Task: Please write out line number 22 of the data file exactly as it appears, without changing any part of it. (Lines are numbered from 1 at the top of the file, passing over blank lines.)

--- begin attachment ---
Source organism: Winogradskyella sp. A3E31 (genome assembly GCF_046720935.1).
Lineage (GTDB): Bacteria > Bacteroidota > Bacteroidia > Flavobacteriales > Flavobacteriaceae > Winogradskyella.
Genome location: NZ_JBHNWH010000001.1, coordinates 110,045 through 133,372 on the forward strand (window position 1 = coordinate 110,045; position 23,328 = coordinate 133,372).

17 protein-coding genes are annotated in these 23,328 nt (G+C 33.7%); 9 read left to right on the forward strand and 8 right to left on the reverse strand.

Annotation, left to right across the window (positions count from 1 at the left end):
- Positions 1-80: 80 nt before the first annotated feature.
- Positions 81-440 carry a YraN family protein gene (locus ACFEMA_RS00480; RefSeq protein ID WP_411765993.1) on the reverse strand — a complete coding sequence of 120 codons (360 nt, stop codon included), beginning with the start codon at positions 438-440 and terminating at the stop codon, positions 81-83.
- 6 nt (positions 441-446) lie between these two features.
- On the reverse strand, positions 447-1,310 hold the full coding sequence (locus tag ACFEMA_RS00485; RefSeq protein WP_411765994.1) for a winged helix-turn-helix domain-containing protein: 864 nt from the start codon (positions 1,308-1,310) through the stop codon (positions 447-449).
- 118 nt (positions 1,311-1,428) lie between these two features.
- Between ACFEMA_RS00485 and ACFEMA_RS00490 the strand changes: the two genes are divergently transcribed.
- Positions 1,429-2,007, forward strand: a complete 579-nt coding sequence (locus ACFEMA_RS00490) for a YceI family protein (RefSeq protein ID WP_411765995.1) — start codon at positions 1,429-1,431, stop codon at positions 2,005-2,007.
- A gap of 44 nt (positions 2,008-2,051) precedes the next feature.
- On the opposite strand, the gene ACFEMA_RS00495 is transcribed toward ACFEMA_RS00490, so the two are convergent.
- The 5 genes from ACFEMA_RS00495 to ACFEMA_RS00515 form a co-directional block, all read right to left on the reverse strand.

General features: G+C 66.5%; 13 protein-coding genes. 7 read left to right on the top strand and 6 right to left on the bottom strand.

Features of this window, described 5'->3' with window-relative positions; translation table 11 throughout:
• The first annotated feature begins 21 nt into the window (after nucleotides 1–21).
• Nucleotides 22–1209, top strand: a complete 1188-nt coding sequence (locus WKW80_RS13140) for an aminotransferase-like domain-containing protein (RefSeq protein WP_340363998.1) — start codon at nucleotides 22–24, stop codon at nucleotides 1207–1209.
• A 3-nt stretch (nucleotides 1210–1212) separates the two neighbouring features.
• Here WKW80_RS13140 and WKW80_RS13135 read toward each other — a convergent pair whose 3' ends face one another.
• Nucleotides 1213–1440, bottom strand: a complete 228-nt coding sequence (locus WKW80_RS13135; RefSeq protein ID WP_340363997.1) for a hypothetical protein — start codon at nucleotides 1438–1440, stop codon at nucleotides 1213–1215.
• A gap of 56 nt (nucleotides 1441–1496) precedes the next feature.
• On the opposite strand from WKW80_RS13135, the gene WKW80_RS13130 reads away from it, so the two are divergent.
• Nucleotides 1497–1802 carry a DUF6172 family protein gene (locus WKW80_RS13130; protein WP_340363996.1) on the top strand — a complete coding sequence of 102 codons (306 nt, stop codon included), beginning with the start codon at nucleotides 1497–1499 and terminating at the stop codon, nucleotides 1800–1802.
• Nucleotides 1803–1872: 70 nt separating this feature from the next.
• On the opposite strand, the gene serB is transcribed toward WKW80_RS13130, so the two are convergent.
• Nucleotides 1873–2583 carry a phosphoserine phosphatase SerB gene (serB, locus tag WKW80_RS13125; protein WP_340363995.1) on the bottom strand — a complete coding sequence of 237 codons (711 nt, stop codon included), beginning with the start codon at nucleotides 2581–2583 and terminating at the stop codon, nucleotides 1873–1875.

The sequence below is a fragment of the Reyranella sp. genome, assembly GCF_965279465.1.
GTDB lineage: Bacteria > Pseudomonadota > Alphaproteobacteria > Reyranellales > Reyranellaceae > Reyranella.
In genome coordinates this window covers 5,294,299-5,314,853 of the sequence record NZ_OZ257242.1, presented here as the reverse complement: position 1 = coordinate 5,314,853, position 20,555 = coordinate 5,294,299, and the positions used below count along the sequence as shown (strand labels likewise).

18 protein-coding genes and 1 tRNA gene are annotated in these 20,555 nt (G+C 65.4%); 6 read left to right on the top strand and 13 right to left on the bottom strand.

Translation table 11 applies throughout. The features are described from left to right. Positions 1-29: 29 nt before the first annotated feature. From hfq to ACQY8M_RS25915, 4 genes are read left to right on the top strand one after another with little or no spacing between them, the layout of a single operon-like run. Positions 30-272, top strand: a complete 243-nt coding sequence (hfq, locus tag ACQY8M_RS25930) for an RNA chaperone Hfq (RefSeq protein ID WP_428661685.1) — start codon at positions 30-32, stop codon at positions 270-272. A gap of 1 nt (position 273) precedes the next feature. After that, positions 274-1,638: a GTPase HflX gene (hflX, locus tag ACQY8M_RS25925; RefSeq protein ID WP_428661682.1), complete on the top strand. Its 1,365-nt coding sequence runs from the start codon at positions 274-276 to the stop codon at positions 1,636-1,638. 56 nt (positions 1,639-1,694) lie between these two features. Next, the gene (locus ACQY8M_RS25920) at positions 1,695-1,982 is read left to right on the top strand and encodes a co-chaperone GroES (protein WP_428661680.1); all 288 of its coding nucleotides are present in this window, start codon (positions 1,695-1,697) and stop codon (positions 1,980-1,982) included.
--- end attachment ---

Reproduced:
• Nucleotides 1213–1440, bottom strand: a complete 228-nt coding sequence (locus WKW80_RS13135; RefSeq protein ID WP_340363997.1) for a hypothetical protein — start codon at nucleotides 1438–1440, stop codon at nucleotides 1213–1215.